We subsequently solved the ALK2 co-structure with LDN-193189 refined at 1.8 Å to compare its interaction (Figure 3C). The pyrazolo[1,5-a]pyrimidine core was bound similarly to the parent molecule dorsomorphin [27] with a single hydrogen bond to the hinge. Replacement of the 4-pyridine ring with 4-quinoline conserved the water-mediated hydrogen bond to E248 (αC helix), whilst providing improved potency through increased hydrophobic interaction. The piperazine substituent, selected for metabolic stability [11], was exposed to solvent. Superposition of the K02288 and LDN-193189 co-structures revealed a slight difference in their hinge-binding orientations allowing the trimethoxyphenyl of K02288 to adopt a similar position to the 4-quinoline (Figure 3C). Notably, the three methoxy substituents were able to extend more deeply towards the recesses of the pocket periphery, potentially contributing to the high selectivity of K02288. Indeed, the exquisite shape complementarity of this inhibitor scaffold was revealed by a ligand spacefill model and a surface skin representation of ALK2 (Figure 3D).

K02288 Selectively Inhibits the BMP-Smad Pathway

The potent and selective activity of K02288 against ALK2 and related BMP receptors led us to explore the potential utility of K02288 as a chemical probe for BMP signaling in cells. The cell penetrance and activity of the compound were first confirmed using C2C12 cells and the ligand BMP4. Stimulation with BMP4 led to a robust phosphorylation of Smad1/5/8 that was reduced by K02288 in a dose dependent manner with an apparent IC50 of 100 nM (Figure 4A). Similar results were observed using a BMP response element (BRE)-luciferase reporter assay (Figure 4B). In both assays, the K02288 activity was 10-fold weaker than the control compound LDN-193189 (IC50 = 10 nM), suggesting that the K02288 scaffold should be optimized further for its cellular and metabolic stability.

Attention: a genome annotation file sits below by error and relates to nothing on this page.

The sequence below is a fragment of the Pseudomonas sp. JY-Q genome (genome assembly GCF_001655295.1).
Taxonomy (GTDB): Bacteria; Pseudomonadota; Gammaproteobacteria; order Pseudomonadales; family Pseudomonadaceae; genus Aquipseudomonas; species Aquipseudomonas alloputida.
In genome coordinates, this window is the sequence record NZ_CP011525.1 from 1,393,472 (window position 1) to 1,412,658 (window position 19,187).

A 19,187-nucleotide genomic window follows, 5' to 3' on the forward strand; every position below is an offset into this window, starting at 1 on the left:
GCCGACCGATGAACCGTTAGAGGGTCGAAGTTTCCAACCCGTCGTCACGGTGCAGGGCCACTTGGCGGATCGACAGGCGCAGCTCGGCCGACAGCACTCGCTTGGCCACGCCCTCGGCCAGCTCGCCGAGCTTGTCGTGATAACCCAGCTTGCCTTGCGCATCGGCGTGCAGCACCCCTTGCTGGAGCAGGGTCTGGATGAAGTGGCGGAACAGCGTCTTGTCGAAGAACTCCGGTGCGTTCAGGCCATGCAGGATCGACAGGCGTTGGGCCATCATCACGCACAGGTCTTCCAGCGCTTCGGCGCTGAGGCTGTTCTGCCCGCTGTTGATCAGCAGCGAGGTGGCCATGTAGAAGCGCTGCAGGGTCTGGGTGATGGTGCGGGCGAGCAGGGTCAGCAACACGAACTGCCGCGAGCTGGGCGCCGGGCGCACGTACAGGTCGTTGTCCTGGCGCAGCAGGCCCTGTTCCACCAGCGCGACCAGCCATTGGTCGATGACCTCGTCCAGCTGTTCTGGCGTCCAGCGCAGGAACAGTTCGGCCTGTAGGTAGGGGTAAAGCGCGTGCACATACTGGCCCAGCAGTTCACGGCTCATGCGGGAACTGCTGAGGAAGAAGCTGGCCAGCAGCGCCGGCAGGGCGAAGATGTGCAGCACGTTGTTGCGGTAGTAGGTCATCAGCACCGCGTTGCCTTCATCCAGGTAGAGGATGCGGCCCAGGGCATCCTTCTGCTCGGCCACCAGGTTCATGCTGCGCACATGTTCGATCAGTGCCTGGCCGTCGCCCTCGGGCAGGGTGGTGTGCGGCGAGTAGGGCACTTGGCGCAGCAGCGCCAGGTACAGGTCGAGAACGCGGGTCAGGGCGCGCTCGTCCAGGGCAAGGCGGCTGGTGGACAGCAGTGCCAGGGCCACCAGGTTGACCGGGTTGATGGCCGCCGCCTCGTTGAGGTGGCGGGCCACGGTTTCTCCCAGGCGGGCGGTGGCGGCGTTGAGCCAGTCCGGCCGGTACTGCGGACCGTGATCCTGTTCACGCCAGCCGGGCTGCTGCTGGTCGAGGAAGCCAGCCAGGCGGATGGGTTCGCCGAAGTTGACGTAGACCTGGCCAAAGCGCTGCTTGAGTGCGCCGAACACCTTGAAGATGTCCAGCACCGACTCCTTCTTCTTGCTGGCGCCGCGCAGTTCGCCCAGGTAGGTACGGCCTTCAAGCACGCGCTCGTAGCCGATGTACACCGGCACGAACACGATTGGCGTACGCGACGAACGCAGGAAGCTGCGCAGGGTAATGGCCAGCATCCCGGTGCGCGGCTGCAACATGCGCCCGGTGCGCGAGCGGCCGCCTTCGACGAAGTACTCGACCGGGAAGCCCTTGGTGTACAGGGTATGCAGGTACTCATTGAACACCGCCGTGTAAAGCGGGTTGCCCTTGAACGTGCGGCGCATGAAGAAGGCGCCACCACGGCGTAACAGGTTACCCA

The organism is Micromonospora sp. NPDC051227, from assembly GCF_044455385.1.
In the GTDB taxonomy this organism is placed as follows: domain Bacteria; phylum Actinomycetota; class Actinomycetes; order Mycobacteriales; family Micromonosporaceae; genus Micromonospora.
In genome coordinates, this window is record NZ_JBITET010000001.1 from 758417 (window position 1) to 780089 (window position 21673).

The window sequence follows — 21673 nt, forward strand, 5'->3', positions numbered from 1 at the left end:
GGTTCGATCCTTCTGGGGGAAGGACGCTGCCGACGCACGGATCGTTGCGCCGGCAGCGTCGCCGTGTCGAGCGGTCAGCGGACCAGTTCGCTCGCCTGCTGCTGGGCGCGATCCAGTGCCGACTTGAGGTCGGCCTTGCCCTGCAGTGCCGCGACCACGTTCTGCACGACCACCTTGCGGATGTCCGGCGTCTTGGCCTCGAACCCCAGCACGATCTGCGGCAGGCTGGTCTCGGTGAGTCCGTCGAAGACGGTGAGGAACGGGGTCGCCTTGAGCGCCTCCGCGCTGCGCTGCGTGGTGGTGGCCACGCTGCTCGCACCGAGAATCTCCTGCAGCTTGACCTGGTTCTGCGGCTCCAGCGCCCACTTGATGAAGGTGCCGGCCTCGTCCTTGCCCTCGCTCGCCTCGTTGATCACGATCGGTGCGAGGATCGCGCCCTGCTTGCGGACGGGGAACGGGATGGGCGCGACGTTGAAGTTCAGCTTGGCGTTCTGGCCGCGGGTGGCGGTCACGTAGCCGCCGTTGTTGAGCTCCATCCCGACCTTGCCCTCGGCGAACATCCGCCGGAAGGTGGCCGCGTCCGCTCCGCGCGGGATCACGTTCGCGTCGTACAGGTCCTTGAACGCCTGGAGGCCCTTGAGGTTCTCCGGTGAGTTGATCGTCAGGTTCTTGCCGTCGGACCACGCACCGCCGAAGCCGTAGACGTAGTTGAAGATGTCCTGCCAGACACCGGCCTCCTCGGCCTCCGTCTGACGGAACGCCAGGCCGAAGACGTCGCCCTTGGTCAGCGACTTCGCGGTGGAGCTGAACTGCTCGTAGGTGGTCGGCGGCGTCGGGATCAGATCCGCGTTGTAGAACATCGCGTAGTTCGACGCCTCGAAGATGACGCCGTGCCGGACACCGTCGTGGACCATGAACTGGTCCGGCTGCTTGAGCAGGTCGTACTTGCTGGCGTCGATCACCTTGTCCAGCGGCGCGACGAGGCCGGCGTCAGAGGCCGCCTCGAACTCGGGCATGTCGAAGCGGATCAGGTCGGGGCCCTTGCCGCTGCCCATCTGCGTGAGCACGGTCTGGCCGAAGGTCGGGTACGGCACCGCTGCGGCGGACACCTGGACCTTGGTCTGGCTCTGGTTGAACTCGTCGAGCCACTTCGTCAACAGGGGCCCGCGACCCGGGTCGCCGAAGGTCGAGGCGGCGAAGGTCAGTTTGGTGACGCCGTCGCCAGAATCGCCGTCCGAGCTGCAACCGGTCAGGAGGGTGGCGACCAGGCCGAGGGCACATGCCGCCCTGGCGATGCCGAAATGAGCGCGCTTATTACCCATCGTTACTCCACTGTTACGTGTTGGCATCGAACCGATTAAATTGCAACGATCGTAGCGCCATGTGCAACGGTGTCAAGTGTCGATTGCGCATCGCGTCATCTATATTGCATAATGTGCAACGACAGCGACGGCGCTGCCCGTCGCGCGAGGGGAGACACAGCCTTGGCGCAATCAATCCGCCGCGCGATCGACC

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Figure 4. K02288 selectively inhibits BMP signaling.

(A) K02288 and LDN-193189 inhibited BMP4 induced Smad1/5/8 phosphorylation in C2C12 cells. Phosphorylated Smads and total Smads were detected by Western blot. (B) BRE-luciferase assay in C2C12 cells showing the dose dependent inhibition of the BMP4 response. Cells were treated with LDN-193198 or K02288 at the indicated concentrations prior to BMP4 stimulation. Y-axis displays the ratio of Firefly/Renilla activity from three independent experiments each performed in triplicate ± S.E.M. (C) K02288 and LDN-193189 potently inhibited BMP6-induced Smad1/5/8 phosphorylation in C2C12 cells, but had no effect on TGF-β-induced phosphorylation of Smad2. Activin A-induced P-Smad2 in HEK293 cells was weakly inhibited by K02288 and LDN-193189.

https://doi.org/10.1371/journal.pone.0062721.g004

We then tested the activity of both compounds against other ligands in the TGF-β superfamily to corroborate their specificity (Figure 4C). Indeed, the specificity of K02288 and LDN-193189 was remarkably similar, consistent with the thermal shift and in vitro kinase assay data. As expected, both compounds exhibited the highest activity against BMP6, a preferred ligand for ALK2 [28], with 50 nM K02288 giving near complete inhibition of Smad1/5/8 phosphorylation (Figure 4C). Neither compound inhibited TGF-β–induced phosphorylation of Smad2, in agreement with their observed specificity for ALK2 over ALK5 (Figure 4C). Activin A–induced phosphorylation of Smad2 was not observed in C2C12 cells and was tested instead in HEK293 cells. Interestingly, both compounds showed some weaker inhibition of this pathway, with near complete inhibition of Smad2 phosphorylation by 0.5 µM K02288 or LDN-193189 (Figure 4C). This activity likely reflects some weak inhibition of ALK4 or the type II activin receptors.